The Mount Pleasant Federated Garden Club #241 was organized in September 1961 and federated in September 1962. It is a member of District VI, Federated Garden Clubs of Michigan, Inc., the National Council of State Garden Clubs, Inc., and its central region. Mrs. Mary Wickland was its first president. The Club participated in many community projects, such as planting flowers in the center court of Mount Pleasant High School, planters at Central Michigan Community Hospital, at the entrance of Island Park, the beautification, care, and maintenance at the Veterans Memorial Library and the Art Reach Center Constitutional Bi-Centennial Gardens, as well as donating gardening, landscaping, and flower arranging books to the library. The Club was instrumental in making the Gerald L. Poor Schoolhouse (formerly known as the Bohannon One Room Schoolhouse) a historical museum. The Club also planned the renovation of the building and landscaping and continues to groom the grounds. The annual Christmas Wreath sale is the only fundraiser conducted by the Club and a very popular project. Monies from the sale fund various scholarships for those entering the field of horticulture or related fields. Trees were purchased by the Club for the Playscape in Island Park. The Club supported and funded projects towards the completion of the Frederick Meijer Garden in Grand Rapids, Michigan. The Club continues to support the education and beautification of Mount Pleasant and surrounding areas.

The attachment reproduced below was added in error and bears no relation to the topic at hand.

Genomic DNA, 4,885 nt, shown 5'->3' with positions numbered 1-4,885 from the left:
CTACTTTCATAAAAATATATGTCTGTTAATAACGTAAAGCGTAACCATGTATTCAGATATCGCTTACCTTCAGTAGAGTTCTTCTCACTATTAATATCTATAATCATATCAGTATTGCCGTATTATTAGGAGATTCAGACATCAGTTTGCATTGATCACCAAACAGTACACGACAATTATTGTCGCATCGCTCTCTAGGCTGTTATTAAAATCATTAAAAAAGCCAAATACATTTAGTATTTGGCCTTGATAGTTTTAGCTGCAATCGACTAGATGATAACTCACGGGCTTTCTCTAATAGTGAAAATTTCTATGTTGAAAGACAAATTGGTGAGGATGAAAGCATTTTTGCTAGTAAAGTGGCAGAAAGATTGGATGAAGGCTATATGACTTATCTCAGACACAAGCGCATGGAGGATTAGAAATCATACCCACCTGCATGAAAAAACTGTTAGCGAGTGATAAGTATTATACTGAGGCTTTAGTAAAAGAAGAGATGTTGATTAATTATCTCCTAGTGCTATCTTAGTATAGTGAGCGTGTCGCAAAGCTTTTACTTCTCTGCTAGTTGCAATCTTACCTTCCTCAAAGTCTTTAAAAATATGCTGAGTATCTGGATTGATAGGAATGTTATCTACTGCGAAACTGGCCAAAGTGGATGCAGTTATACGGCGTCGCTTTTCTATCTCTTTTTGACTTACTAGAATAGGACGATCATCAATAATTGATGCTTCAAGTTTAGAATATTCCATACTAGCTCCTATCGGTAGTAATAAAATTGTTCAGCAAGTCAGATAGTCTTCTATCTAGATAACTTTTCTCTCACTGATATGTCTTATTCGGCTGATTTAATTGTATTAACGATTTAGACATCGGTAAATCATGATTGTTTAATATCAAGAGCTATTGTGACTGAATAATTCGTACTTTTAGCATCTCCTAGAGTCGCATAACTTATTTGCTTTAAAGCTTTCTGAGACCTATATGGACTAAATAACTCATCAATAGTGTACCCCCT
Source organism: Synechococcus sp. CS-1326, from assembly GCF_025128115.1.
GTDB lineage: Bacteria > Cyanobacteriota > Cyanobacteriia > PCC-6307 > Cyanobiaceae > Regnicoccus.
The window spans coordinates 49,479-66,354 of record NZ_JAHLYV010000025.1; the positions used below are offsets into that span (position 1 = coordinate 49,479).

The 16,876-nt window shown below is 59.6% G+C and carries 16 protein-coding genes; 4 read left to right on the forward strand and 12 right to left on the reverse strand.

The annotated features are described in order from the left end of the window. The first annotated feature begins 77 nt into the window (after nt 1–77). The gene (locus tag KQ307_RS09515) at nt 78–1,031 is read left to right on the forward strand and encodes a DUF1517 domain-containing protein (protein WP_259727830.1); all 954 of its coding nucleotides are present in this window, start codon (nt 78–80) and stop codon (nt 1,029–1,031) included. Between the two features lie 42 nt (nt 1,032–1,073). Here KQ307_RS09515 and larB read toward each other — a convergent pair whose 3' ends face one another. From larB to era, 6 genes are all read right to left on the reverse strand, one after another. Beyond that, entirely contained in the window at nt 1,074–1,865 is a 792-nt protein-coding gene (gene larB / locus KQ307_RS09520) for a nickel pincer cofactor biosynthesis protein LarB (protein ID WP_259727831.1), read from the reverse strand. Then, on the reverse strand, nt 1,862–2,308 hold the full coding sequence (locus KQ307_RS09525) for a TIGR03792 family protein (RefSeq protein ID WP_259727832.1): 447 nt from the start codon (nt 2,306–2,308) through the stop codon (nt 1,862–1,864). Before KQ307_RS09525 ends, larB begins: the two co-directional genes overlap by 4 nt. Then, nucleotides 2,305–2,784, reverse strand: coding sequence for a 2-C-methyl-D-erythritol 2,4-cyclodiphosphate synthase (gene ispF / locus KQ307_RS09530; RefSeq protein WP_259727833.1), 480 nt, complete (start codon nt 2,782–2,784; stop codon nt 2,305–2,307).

In 1994 a Standard Flower Show was co-sponsored with the Evening Bloomers Garden Club. The Evening Bloomers Garden Club was organized and federated in April 1991 as the second garden club in Mount Pleasant to fulfill the need for a garden club which met in the evening. Its members are involved in several community projects and co-sponsored a Standard Flower Show in 1994. The plant and maintain flower beds at the Central Michigan Community Hospital and at the City Hall Building. They also have a wildflower planting near the US 27-M 20 intersection. The goal of the Club is to stimulate knowledge and love for gardening among amateurs, to develop the artistic use of flowers, to aid in the conservation of the soil, native trees, flowers and birds, and to promote a helpful spirit of community fellowship. The collection is ongoing. (This information is from the collection.)